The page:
Except when there's been a power cut, the charger had a glitch, you forgot to plug your car in, or it's not actually the morning but afternoon and you need to go somewhere, but you've already driven your battery dry.

This "Oh, today I need to go 600 miles and I hadn't planned it" situation is totally mythical.


That's disingenuous of you. It's not about suddenly needing to drive across the state and back - it's about the fact that even when the tank is nearly empty, you just don't have to worry about it because the car can still comfortably drive another 100 miles.

the fact that there is existing free public infrastructure to charge EV's at every street light pole across the planet is something no one ever talks about.

Is that not strange


You can't really charge an EV out of a regular outlet.
Eikka
3 / 5 (2) Jul 03, 2017
What I mean is, think of your smartphone.

People are constantly worrying about running out of battery and the first thing they do when they come over to visit is to ask where the charger is. I see people carrying power banks whenever they're off for a weekend trip, and I myself have one because using the satnav can empty the thing in just 10 hours.

That's because modern phones only have enough batteries for 2-3 days, or less than 1 day if you actually use the phone for anything. It's been a step-back to 1995 when the best phone on the market would operate for a day and a half. This is just a compromise we've made to have smartphones, because batteries didn't get better as fast as the demand for energy.

People still would prefer to not have to charge for a week.
antialias_physorg
5 / 5 (2) Jul 03, 2017
Except when there's been a power cut

Really? That's your argument? I mean...really? When was the last time you had a power cut? What kind of banana republic are you living in?

or it's not actually the morning but afternoon and you need to go somewhere, but you've already driven your battery dry.

Suuure..because you drive 200 miles in the morning. Riiight. Any more such 'great' arguments?

Seriously: when was the last time you drove 400 (or even 200) miles in one day - AND hadn't known the day before? Answer: never. And I'm gonna call BS if you claim this happens regularly to you.

You can't really charge an EV out of a regular outlet.

Funny how people do it all the time, though. Reality - meet fantasy.
Eikka
3 / 5 (2) Jul 03, 2017
Really? That's your argument? I mean...really?


Yes. Really really. They happen, and regular cars are totally immune to them. The frequency of power cuts is irrelevant to millions of people who find themselves stranded when one actually does occur.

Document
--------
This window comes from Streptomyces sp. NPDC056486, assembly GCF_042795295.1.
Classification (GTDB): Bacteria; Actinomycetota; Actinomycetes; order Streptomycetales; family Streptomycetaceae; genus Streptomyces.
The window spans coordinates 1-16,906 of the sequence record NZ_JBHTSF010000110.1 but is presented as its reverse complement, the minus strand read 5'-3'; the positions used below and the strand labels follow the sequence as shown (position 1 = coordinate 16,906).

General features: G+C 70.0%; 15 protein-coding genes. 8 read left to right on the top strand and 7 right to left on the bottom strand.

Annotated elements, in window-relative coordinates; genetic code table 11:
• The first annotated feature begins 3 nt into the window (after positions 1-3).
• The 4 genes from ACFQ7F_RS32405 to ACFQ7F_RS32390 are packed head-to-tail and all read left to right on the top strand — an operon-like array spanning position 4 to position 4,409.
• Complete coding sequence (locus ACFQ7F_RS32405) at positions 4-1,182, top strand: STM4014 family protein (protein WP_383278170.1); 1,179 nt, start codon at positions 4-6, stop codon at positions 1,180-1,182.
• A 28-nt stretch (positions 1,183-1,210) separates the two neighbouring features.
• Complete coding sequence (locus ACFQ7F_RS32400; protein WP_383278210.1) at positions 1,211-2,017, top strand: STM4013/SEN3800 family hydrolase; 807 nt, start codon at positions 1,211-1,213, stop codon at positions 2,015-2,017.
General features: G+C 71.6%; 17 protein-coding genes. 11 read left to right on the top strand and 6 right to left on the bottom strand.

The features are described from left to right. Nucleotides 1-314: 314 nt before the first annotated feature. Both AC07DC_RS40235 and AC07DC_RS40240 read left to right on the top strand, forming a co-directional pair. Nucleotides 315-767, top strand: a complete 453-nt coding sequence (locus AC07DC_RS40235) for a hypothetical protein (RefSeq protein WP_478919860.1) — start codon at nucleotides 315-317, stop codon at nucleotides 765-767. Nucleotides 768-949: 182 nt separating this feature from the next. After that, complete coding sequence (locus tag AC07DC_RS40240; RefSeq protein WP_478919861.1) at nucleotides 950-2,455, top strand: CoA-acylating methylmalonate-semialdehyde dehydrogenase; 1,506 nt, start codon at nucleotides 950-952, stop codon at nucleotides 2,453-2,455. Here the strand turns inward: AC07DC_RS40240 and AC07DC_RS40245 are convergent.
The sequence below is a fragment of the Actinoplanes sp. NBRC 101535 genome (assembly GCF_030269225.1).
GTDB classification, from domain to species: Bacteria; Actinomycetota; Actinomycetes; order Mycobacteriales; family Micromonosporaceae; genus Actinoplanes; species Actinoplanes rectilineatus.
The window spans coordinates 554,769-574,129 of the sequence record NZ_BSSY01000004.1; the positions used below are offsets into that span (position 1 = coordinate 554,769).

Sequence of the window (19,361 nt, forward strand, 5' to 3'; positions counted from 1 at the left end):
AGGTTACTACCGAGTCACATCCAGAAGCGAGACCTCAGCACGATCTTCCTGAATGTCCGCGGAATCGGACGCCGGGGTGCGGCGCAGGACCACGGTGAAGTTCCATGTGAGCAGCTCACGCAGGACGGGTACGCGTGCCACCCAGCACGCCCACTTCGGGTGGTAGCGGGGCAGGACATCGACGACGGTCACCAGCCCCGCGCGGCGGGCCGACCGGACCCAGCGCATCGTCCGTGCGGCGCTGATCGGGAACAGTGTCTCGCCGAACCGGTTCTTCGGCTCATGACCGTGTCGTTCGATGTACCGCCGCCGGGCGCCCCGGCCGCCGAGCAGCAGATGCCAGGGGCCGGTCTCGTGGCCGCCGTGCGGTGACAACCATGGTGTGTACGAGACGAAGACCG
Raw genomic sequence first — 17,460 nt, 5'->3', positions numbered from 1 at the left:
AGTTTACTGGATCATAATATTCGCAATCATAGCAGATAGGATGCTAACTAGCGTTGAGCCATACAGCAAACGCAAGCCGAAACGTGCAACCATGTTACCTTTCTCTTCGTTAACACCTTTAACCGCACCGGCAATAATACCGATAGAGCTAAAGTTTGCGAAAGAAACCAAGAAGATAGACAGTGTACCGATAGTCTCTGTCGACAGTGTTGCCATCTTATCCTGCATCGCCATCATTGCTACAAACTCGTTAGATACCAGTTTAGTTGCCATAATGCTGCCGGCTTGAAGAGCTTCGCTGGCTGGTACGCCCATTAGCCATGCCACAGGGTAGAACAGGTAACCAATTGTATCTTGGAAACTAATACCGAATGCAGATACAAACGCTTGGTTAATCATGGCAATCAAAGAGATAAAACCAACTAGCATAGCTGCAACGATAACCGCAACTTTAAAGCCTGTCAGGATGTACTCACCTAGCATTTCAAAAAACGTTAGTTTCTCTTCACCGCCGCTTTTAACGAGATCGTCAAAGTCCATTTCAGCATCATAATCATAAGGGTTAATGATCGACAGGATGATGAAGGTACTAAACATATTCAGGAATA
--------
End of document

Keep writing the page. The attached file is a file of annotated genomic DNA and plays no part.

Suuure..because you drive 200 miles in the morning.


100 miles out, 100 miles in. Easily done in a working day. Maybe you took the kids out to the sea on the weekend, and on return you figure you still have somewhere to go - but oops the battery is empty.

Seriously: when was the last time you drove 400 (or even 200) miles in one day - AND hadn't known the day before?


If I skip one night of charging for any reason, I have actually two days of driving by the end of the second day.

Funny how people do it all the time, though. Reality - meet fantasy.


You know perfectly well what I mean: it takes ages because a regular outlet doesn't give much current.
Eikka
5 / 5 (1) Jul 03, 2017
And I'm gonna call BS if you claim this happens regularly to you.


That's just shifting goalposts. It isn't about me.

http://www.scienc...1100012X
we find that 9% of the vehicles in the sample never exceeded 100 miles in one day, and 21% never exceeded 150 miles in one day. These drivers presumably could substitute a limited-range vehicle, like electric vehicles now on the market, for their current gasoline vehicle without any adaptation in their driving at all. For drivers who are willing to make adaptations on 2 days a year, the same 100 mile range EV would meet the needs of 17% of drivers, and if they are willing to adapt every other month (six times a year), it would work for 32% of drivers.
antialias_physorg
5 / 5 (1) Jul 03, 2017
They happen, and regular cars are totally immune to them.

OK...they happen where you live (weird...where do you live?)
So the only time you actually have an issue with them would be
a) the power is out for 6-8 hours at a stretch over night (Really? This happens where you live? Regularly? Wow.)
b) You've emptied your car the day before (Hint: average distance travelled by car is 30 miles..so we're already talking WAY below the 1 percentile case where you exceeded 170 miles)

That strike you as a relevant case? Really?

If I skip one night of charging for any reason,

If you're an average driver you can skip more than a week of recharging. So?

it takes ages because a regular outlet doesn't give much current.

Over night gives you 'ages'. Where exactly is the problem?
Eikka
3 / 5 (2) Jul 03, 2017
OK...they happen where you live (weird...where do you live?)


No. This has nothing to do with me. Don't try to make it about me to build some strawman. It's getting really really annoying.

Power cuts, brownouts, glitches - happen everywhere. Even in your town, though you might not notice because the entire grid doesn't go down - just some branches of it. Everywhere you get trees falling on power lines, someone accidentally digging up an underground cable, storm damage, etc.

And when they do, the chargers go to a failsafe mode and stop charging.

If you're an average driver you can skip more than a week of recharging. So?


Yes, if. Problem is, almost nobody is an "average driver". See the article I posted above.

It's the illusion of the middle. The US air force tried to design a seat for the average pilot and found out it fit almost nobody - guess why?
Eikka
5 / 5 (1) Jul 03, 2017